Our current results indicate that infertility or infertility treatment may be related to AML in children with DS. A recent review by Lightfoot et al. suggested several different biologic mechanisms by which infertility or infertility treatment may lead to cancer, including the use of antiestrogens, which are similar to diethylstilbestrol; less restrictive gamete selection, which may result in the transmission of damaged DNA; or epigenetic defects caused by IVF culture and manipulation.46 The most notable finding in our study was a significant association of couples who had ever tried unsuccessfully for ≥1 year to conceive in the AML subgroup. The rate of infertility (defined as not using contraception and not pregnant for ≥12 months) for married women was estimated at 7.4% in the National Survey of Family Growth in 2002, a rate that was lower than what we observed in our control group (22.5% for ever unsuccessfully tried for ≥1 year to conceive). Roman et al. reported a similar magnitude of risk for AML and ALL combined among children whose mothers had ever had medical investigation of infertility (OR, 2.1; 95% CI, 0.9–4.6), who ever had received treatment for infertility (OR, 2.1; 95% CI, 0.7–6.4), and who themselves were conceived after treatment for infertility (OR, 2.0; 95% CI, 0.6–6.9).33 Most parents in the study by Roman et al. who ever had been treated were treated for the index child (5 of 7 couples for both cases and controls). Shu et al. reported no difference in risk for whether or not the index pregnancy was planned, for the time to conception, or for receiving medical help for conception; however, those authors did not report ORs, making comparison to our study difficult.15 Although our results are suggestive, interpretations are limited because of the small sample size and the lack of focus, for many questions, on the index pregnancy.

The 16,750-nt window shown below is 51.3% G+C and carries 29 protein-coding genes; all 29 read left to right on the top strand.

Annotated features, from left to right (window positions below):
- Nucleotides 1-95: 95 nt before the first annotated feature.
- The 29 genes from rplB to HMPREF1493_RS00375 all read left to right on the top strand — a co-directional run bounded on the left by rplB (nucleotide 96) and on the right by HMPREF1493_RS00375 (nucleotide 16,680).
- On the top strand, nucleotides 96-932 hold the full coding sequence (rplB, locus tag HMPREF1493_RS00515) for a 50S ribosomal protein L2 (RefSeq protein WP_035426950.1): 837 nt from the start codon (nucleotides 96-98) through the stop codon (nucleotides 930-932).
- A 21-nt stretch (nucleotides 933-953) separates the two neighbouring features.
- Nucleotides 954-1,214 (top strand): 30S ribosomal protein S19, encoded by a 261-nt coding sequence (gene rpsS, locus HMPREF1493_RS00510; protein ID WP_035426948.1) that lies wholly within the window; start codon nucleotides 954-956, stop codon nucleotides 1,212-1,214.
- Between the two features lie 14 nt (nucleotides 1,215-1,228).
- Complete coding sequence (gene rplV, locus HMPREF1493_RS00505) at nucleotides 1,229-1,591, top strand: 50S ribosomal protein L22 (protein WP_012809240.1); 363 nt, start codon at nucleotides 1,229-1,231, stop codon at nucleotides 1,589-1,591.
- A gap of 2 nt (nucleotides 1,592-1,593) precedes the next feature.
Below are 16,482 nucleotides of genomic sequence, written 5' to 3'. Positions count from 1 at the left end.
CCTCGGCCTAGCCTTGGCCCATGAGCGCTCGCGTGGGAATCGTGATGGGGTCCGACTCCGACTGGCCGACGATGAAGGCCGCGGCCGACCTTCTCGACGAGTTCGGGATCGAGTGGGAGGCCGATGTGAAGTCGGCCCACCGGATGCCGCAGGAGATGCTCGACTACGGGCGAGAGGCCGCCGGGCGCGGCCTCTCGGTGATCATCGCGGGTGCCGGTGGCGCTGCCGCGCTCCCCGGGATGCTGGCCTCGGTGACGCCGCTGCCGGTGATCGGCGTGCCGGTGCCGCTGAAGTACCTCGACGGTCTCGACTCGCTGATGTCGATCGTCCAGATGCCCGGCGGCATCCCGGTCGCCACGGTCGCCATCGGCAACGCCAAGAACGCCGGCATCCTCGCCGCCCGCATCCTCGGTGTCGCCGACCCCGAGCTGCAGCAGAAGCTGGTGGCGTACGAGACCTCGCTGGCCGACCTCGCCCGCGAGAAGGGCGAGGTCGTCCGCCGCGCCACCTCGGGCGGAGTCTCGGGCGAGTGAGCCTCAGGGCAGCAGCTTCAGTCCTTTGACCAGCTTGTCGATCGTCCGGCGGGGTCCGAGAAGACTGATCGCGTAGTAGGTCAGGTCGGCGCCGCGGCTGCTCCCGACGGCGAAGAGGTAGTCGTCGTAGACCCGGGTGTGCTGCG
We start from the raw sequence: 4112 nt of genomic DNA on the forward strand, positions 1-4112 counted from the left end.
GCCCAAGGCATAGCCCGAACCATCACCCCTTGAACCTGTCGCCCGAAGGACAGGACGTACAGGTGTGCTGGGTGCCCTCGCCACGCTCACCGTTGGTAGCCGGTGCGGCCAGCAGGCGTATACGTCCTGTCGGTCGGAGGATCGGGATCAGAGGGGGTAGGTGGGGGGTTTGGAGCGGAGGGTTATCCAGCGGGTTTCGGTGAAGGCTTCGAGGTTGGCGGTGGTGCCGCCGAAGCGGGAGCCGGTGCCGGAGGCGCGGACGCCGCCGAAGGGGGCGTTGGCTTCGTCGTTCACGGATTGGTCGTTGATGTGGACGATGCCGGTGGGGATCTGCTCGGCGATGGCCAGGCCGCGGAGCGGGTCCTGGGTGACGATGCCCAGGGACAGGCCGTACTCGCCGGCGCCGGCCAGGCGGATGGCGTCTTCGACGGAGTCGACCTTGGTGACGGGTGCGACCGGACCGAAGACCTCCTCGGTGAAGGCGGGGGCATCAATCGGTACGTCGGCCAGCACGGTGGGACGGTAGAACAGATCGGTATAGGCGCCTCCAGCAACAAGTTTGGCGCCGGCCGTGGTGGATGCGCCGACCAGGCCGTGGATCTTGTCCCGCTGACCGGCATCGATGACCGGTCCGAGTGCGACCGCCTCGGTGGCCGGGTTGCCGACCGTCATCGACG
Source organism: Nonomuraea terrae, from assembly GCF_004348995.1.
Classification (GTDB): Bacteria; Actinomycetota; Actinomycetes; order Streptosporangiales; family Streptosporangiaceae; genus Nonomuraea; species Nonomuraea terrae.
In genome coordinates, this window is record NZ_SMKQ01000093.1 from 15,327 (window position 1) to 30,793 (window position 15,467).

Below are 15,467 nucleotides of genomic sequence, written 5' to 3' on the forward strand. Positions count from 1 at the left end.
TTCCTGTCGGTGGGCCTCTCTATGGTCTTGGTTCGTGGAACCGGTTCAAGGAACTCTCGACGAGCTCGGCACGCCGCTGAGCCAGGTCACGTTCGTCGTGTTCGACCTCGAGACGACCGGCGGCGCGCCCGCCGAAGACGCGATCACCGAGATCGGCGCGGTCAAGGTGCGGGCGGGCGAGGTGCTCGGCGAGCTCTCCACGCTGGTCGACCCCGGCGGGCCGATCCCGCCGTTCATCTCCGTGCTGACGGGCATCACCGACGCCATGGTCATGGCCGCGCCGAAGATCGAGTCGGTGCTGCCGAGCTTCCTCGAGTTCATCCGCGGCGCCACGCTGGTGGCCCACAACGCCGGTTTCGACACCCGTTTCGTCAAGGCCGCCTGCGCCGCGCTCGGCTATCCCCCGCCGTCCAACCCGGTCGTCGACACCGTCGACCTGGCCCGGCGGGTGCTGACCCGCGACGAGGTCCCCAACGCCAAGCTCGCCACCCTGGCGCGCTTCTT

The strengths of the current study included a very specific population of children with DS, among whom there is very little research on leukemia. In addition to yielding clues to the etiology of leukemia among children with DS, this research also may offer insight into leukemia risk in the general population. To our knowledge, this is the largest case-control study of leukemia in a DS population and the first to examine many potential risk factors, including reproductive history, contraceptive use, and infertility. The cases included in this study are expected to represent a large portion of children with DS treated in the United States, because COG institutions treat an estimated 85% of patients with leukemia aged <15 years and 73% of patients with leukemia aged <20 years.47